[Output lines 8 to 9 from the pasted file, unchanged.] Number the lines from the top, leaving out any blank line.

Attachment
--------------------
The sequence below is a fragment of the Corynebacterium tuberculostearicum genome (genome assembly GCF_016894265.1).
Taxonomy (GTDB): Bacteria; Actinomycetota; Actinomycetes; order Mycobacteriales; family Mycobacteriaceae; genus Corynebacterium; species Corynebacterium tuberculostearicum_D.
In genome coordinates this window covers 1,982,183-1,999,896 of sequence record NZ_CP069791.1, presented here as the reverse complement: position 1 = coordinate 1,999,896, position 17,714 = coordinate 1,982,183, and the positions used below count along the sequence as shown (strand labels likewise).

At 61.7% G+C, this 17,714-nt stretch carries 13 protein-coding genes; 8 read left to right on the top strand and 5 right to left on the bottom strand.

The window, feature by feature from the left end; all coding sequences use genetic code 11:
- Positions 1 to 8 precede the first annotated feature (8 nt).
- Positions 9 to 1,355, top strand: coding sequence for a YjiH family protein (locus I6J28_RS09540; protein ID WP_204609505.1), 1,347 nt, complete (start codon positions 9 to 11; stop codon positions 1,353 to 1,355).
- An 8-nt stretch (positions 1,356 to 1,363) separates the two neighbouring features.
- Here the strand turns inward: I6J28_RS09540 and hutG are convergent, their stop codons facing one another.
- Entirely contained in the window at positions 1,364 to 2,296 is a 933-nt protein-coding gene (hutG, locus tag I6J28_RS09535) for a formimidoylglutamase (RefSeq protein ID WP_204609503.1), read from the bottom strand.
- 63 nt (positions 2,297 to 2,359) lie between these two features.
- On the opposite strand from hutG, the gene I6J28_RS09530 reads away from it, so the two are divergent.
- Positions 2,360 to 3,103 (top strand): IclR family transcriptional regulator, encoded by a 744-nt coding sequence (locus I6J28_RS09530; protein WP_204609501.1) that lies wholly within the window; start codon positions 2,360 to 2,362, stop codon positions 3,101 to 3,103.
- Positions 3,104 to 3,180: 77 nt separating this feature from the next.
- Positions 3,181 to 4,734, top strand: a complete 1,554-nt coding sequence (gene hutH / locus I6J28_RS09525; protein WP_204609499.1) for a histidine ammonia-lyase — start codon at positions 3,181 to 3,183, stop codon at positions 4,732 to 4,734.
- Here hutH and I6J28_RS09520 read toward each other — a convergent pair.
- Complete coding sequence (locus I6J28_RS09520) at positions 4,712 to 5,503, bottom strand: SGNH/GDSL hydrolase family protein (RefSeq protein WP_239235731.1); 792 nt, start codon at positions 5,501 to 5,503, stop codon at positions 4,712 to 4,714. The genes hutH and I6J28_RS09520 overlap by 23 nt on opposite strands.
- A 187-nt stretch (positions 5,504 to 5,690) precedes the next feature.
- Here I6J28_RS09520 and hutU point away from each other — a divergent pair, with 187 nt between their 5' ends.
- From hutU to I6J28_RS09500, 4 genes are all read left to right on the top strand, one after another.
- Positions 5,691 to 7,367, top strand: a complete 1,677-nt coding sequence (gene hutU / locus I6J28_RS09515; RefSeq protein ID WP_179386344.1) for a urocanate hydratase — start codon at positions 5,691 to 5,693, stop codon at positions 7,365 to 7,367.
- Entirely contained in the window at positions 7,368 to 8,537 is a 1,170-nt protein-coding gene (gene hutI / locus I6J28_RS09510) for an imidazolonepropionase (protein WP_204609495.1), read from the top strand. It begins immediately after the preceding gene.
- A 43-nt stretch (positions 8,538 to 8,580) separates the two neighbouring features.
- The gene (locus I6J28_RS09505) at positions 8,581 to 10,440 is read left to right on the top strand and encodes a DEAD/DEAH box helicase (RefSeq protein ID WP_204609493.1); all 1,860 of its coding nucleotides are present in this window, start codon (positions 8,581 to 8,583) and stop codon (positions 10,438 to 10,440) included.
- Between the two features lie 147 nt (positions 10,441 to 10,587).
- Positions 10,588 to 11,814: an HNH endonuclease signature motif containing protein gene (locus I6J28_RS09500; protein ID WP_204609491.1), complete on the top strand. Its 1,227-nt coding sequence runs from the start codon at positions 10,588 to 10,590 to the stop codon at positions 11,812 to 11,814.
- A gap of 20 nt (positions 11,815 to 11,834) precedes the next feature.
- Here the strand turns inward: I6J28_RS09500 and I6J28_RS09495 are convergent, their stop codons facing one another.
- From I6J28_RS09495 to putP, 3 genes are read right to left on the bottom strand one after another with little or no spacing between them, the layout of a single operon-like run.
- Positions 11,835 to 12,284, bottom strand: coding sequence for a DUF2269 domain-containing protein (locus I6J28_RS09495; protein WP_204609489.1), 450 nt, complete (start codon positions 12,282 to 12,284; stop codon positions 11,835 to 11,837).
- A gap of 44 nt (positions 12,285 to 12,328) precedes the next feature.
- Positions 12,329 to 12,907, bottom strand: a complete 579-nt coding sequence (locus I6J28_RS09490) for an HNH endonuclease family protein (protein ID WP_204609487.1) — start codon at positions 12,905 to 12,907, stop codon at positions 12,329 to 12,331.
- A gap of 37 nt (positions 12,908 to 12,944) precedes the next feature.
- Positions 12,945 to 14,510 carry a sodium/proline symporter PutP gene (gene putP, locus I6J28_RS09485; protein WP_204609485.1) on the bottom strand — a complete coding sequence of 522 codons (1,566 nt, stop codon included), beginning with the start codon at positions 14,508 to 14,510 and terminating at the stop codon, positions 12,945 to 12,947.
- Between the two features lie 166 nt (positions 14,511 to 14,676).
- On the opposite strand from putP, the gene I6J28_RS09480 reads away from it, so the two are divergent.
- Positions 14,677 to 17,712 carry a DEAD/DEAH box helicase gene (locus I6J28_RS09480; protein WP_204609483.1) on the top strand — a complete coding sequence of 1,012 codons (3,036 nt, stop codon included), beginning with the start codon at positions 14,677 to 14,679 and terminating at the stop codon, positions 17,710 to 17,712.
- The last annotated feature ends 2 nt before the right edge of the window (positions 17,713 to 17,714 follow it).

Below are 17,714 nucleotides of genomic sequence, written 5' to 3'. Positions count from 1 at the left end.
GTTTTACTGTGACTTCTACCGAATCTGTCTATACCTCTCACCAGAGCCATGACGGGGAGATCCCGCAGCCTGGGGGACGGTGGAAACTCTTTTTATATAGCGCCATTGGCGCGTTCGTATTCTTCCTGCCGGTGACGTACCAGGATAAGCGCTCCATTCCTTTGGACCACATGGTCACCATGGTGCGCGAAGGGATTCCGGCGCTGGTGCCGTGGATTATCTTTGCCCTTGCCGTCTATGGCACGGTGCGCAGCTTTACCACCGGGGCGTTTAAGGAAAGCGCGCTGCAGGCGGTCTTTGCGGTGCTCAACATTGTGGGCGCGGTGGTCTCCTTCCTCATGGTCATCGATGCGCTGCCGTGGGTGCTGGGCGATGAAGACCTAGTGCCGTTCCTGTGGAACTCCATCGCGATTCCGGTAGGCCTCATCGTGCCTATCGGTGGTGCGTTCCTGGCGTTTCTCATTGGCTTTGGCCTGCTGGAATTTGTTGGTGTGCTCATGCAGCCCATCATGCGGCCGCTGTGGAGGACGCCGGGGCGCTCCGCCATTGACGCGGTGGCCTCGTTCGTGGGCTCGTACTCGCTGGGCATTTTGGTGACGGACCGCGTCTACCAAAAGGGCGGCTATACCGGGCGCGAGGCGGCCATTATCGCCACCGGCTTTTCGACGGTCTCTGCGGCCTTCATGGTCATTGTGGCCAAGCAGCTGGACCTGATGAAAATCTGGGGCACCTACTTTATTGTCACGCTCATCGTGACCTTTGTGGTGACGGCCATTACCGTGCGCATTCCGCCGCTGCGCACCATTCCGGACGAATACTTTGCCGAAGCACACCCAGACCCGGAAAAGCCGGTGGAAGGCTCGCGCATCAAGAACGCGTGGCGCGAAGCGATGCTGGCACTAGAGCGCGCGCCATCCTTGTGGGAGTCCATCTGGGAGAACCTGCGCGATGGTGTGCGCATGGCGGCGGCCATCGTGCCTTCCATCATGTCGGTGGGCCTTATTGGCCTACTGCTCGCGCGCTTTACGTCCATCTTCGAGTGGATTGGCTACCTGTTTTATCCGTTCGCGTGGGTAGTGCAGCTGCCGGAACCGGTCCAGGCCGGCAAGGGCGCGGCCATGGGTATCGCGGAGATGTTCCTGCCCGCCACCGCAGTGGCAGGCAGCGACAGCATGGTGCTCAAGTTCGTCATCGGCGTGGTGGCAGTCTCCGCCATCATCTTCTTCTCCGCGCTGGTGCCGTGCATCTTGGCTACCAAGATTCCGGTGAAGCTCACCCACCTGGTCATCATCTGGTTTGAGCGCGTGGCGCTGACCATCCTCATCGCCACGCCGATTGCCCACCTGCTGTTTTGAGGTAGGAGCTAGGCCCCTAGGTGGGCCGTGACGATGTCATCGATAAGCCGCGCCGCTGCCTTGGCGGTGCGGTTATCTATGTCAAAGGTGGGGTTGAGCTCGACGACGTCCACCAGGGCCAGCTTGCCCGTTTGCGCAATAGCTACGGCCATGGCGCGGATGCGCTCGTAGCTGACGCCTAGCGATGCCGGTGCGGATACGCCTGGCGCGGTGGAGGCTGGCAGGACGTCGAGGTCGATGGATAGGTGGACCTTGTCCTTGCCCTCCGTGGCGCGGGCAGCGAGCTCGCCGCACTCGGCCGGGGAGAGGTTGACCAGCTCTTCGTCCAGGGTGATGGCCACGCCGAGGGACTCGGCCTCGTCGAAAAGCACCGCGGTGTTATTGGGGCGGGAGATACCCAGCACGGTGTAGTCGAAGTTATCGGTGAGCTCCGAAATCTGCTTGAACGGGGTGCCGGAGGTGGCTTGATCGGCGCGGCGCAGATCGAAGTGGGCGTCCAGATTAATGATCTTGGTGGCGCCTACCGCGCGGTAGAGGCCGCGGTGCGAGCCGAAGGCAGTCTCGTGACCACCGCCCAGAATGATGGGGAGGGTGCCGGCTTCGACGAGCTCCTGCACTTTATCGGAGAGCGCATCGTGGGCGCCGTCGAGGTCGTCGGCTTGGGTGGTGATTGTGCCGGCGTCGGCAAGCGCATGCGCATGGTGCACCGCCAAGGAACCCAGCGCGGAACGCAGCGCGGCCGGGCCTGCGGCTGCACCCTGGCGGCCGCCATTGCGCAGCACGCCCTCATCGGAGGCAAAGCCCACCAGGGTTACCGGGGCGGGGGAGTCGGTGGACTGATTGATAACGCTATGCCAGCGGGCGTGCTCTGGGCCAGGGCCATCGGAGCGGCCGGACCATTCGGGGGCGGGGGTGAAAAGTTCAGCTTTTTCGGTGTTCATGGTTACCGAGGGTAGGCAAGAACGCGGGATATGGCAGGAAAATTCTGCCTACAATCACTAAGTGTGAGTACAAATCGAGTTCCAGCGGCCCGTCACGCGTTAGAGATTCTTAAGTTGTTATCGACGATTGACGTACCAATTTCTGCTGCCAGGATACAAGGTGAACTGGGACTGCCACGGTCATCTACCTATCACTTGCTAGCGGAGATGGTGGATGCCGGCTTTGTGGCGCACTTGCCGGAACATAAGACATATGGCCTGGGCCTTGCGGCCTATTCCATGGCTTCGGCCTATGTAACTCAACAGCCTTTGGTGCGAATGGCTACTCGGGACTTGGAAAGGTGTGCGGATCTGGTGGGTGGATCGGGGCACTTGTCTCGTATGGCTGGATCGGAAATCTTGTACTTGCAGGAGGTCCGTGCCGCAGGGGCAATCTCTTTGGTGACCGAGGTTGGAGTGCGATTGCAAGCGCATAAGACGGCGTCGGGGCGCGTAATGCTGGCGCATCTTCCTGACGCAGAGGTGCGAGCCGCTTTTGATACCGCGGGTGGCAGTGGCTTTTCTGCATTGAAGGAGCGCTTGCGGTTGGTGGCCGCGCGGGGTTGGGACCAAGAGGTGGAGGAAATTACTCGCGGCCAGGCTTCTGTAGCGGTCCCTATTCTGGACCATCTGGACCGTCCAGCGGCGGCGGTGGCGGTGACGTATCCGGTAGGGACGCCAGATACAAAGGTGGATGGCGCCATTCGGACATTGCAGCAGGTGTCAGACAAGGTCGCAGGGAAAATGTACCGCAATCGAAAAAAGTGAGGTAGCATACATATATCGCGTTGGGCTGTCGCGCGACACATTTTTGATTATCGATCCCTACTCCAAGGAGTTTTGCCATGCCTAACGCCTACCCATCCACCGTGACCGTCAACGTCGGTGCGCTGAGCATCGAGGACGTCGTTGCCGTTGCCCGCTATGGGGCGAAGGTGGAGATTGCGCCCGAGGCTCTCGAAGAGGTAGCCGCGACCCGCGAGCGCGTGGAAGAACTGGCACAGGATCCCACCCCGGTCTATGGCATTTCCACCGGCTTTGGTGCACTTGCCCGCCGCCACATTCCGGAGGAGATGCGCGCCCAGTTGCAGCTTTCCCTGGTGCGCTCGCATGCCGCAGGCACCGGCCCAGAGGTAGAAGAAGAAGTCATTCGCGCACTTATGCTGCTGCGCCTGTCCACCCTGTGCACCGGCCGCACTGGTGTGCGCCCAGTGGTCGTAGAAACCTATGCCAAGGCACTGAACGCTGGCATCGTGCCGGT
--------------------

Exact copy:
- An 8-nt stretch (positions 1,356 to 1,363) separates the two neighbouring features.
- Here the strand turns inward: I6J28_RS09540 and hutG are convergent, their stop codons facing one another.